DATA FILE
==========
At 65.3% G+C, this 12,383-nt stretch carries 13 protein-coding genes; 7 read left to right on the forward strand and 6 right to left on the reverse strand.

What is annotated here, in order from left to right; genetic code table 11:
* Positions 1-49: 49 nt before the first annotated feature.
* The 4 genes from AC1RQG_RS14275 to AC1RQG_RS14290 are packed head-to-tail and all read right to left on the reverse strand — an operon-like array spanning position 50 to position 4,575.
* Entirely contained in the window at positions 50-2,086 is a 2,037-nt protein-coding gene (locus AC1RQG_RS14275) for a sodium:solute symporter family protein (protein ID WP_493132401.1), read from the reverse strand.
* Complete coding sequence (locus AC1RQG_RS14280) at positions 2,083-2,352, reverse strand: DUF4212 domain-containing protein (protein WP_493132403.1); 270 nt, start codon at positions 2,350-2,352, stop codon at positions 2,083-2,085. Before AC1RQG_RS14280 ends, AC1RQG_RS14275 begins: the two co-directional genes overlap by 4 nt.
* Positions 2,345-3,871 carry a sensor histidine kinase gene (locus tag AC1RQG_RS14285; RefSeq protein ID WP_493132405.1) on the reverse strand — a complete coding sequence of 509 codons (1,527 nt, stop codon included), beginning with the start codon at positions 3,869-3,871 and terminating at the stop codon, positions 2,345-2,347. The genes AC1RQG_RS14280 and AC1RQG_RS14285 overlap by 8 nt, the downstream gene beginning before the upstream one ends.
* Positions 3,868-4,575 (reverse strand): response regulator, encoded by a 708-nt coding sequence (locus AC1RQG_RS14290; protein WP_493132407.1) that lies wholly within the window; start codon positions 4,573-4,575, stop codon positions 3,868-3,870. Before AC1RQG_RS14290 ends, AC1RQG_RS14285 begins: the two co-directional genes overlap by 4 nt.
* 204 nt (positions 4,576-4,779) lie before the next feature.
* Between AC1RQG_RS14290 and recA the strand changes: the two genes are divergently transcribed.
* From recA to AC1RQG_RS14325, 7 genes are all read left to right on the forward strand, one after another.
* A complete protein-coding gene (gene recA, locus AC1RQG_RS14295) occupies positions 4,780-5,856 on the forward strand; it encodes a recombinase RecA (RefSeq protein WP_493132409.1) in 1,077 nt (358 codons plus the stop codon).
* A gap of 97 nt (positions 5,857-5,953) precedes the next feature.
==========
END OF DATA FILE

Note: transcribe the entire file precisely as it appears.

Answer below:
At 65.3% G+C, this 12,383-nt stretch carries 13 protein-coding genes; 7 read left to right on the forward strand and 6 right to left on the reverse strand.

What is annotated here, in order from left to right; genetic code table 11:
* Positions 1-49: 49 nt before the first annotated feature.
* The 4 genes from AC1RQG_RS14275 to AC1RQG_RS14290 are packed head-to-tail and all read right to left on the reverse strand — an operon-like array spanning position 50 to position 4,575.
* Entirely contained in the window at positions 50-2,086 is a 2,037-nt protein-coding gene (locus AC1RQG_RS14275) for a sodium:solute symporter family protein (protein ID WP_493132401.1), read from the reverse strand.
* Complete coding sequence (locus AC1RQG_RS14280) at positions 2,083-2,352, reverse strand: DUF4212 domain-containing protein (protein WP_493132403.1); 270 nt, start codon at positions 2,350-2,352, stop codon at positions 2,083-2,085. Before AC1RQG_RS14280 ends, AC1RQG_RS14275 begins: the two co-directional genes overlap by 4 nt.
* Positions 2,345-3,871 carry a sensor histidine kinase gene (locus tag AC1RQG_RS14285; RefSeq protein ID WP_493132405.1) on the reverse strand — a complete coding sequence of 509 codons (1,527 nt, stop codon included), beginning with the start codon at positions 3,869-3,871 and terminating at the stop codon, positions 2,345-2,347. The genes AC1RQG_RS14280 and AC1RQG_RS14285 overlap by 8 nt, the downstream gene beginning before the upstream one ends.
* Positions 3,868-4,575 (reverse strand): response regulator, encoded by a 708-nt coding sequence (locus AC1RQG_RS14290; protein WP_493132407.1) that lies wholly within the window; start codon positions 4,573-4,575, stop codon positions 3,868-3,870. Before AC1RQG_RS14290 ends, AC1RQG_RS14285 begins: the two co-directional genes overlap by 4 nt.
* 204 nt (positions 4,576-4,779) lie before the next feature.
* Between AC1RQG_RS14290 and recA the strand changes: the two genes are divergently transcribed.
* From recA to AC1RQG_RS14325, 7 genes are all read left to right on the forward strand, one after another.
* A complete protein-coding gene (gene recA, locus AC1RQG_RS14295) occupies positions 4,780-5,856 on the forward strand; it encodes a recombinase RecA (RefSeq protein WP_493132409.1) in 1,077 nt (358 codons plus the stop codon).
* A gap of 97 nt (positions 5,857-5,953) precedes the next feature.